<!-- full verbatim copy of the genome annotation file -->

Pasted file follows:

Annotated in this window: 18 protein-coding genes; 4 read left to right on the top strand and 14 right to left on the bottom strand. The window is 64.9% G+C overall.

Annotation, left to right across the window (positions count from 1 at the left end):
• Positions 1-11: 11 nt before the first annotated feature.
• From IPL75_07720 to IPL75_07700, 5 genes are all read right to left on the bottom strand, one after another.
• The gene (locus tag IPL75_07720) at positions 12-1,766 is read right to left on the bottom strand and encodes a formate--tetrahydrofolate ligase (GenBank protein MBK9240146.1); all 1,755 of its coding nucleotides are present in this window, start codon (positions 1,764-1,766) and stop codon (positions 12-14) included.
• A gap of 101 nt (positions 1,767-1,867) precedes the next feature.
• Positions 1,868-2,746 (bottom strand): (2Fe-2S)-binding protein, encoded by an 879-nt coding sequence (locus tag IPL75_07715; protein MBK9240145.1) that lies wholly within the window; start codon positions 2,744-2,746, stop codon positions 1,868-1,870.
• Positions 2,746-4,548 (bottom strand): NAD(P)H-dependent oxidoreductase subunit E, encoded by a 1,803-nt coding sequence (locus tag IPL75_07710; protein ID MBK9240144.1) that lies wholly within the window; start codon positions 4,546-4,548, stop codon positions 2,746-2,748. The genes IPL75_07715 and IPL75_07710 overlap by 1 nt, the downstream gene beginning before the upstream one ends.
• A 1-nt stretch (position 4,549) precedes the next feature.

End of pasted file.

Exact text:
Annotated in this window: 18 protein-coding genes; 4 read left to right on the top strand and 14 right to left on the bottom strand. The window is 64.9% G+C overall.

Annotation, left to right across the window (positions count from 1 at the left end):
• Positions 1-11: 11 nt before the first annotated feature.
• From IPL75_07720 to IPL75_07700, 5 genes are all read right to left on the bottom strand, one after another.
• The gene (locus tag IPL75_07720) at positions 12-1,766 is read right to left on the bottom strand and encodes a formate--tetrahydrofolate ligase (GenBank protein MBK9240146.1); all 1,755 of its coding nucleotides are present in this window, start codon (positions 1,764-1,766) and stop codon (positions 12-14) included.
• A gap of 101 nt (positions 1,767-1,867) precedes the next feature.
• Positions 1,868-2,746 (bottom strand): (2Fe-2S)-binding protein, encoded by an 879-nt coding sequence (locus tag IPL75_07715; protein MBK9240145.1) that lies wholly within the window; start codon positions 2,744-2,746, stop codon positions 1,868-1,870.
• Positions 2,746-4,548 (bottom strand): NAD(P)H-dependent oxidoreductase subunit E, encoded by a 1,803-nt coding sequence (locus tag IPL75_07710; protein ID MBK9240144.1) that lies wholly within the window; start codon positions 4,546-4,548, stop codon positions 2,746-2,748. The genes IPL75_07715 and IPL75_07710 overlap by 1 nt, the downstream gene beginning before the upstream one ends.
• A 1-nt stretch (position 4,549) precedes the next feature.